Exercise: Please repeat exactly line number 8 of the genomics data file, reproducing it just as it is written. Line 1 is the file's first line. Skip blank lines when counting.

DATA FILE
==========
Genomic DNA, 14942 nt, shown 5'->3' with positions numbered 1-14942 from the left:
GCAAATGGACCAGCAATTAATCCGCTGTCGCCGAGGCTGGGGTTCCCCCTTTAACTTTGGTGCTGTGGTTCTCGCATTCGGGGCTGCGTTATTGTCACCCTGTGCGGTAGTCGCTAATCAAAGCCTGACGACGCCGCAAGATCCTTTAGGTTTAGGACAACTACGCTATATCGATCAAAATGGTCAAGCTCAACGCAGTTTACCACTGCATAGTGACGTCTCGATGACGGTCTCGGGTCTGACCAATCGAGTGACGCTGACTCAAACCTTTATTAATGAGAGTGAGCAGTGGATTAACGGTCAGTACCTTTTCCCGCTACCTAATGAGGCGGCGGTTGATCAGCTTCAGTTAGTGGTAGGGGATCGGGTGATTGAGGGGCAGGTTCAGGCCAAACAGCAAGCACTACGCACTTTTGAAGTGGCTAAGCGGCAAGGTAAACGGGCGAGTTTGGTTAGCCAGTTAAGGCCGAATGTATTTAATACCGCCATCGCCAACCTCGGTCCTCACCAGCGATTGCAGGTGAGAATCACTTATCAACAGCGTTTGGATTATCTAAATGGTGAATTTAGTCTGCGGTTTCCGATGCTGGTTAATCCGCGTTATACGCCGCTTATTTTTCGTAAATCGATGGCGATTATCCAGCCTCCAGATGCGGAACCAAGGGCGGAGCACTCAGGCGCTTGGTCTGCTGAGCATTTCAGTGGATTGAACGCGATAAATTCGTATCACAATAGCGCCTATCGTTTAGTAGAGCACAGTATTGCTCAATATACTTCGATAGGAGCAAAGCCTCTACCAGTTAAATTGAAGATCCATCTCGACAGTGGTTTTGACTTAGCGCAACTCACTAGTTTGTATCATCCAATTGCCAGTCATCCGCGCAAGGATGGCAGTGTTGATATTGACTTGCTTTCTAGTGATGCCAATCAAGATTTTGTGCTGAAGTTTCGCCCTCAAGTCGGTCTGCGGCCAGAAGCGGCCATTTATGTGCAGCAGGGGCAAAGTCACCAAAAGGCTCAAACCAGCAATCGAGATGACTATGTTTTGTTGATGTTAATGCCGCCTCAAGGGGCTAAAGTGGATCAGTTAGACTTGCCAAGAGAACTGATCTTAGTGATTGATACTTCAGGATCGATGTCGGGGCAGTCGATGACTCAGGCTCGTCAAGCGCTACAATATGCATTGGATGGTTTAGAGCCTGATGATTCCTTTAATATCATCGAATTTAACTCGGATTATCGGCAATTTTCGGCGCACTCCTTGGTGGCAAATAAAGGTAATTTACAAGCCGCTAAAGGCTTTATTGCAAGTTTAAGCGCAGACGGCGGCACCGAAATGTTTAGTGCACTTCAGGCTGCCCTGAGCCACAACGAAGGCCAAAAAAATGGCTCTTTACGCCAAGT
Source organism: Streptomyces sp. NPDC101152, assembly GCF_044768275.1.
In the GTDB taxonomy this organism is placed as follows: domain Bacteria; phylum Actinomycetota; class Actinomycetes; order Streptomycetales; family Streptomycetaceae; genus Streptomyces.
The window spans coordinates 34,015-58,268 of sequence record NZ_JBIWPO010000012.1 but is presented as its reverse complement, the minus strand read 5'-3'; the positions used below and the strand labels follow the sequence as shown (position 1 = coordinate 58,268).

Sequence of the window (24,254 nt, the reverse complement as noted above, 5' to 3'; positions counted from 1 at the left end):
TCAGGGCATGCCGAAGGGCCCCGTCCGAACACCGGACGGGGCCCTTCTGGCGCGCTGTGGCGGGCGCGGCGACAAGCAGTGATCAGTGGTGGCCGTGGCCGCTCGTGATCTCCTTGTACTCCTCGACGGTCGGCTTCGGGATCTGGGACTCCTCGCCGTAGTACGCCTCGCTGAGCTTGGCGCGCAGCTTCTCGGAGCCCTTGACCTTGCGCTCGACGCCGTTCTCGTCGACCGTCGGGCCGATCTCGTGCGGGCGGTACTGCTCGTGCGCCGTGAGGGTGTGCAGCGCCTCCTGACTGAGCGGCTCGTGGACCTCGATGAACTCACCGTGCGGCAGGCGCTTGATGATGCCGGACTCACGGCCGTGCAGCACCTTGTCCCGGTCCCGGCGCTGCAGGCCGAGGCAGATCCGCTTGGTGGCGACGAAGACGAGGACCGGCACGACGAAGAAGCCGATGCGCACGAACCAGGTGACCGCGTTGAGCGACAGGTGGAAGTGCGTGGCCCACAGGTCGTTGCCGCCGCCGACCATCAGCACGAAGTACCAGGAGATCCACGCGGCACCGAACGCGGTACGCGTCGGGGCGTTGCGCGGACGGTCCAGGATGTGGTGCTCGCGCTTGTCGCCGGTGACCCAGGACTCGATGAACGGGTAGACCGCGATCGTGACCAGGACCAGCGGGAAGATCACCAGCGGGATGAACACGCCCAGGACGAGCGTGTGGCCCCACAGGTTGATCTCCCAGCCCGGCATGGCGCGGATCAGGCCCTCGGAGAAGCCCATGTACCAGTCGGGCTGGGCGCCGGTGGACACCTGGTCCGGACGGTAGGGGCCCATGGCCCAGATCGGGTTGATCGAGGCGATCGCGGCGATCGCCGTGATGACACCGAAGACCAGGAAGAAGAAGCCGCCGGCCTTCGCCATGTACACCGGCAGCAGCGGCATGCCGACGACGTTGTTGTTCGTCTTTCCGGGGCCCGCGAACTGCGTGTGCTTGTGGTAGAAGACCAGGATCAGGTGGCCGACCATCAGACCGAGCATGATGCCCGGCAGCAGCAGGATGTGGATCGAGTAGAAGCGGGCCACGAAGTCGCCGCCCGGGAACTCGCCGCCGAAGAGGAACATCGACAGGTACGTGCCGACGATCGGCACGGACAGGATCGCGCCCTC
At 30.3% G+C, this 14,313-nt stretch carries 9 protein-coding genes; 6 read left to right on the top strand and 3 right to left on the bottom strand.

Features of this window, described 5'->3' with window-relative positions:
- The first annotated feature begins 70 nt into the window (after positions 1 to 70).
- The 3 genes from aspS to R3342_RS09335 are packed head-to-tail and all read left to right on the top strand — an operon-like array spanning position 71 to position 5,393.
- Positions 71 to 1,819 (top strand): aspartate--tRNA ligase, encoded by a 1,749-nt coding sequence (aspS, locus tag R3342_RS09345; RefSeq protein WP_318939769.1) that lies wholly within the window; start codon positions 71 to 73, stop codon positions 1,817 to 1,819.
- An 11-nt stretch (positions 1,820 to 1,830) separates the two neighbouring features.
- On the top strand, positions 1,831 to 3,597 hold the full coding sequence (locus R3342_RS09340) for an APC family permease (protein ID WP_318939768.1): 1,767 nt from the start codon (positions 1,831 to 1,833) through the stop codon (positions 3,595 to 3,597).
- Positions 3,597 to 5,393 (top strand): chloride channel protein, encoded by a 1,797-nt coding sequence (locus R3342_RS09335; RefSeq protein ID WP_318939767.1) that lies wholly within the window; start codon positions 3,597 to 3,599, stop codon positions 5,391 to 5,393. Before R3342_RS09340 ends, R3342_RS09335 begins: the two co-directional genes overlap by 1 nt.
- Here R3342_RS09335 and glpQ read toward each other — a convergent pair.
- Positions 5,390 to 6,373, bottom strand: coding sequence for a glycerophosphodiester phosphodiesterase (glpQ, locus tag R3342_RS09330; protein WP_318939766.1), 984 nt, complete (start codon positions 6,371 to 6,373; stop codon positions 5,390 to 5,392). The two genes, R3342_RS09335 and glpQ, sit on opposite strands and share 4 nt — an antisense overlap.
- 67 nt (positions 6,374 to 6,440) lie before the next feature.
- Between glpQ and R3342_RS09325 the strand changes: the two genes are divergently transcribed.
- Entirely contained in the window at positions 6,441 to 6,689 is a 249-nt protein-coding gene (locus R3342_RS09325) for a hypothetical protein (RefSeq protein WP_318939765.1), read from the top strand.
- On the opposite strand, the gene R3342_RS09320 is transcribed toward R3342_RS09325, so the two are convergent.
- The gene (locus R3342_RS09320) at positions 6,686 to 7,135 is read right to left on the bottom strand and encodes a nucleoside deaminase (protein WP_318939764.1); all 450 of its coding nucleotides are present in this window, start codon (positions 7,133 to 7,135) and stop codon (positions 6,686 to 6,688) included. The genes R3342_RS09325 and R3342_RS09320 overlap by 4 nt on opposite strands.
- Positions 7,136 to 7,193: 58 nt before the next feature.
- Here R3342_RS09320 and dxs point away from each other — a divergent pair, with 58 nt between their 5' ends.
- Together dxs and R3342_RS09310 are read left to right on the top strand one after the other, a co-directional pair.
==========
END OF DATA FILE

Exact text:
At 30.3% G+C, this 14,313-nt stretch carries 9 protein-coding genes; 6 read left to right on the top strand and 3 right to left on the bottom strand.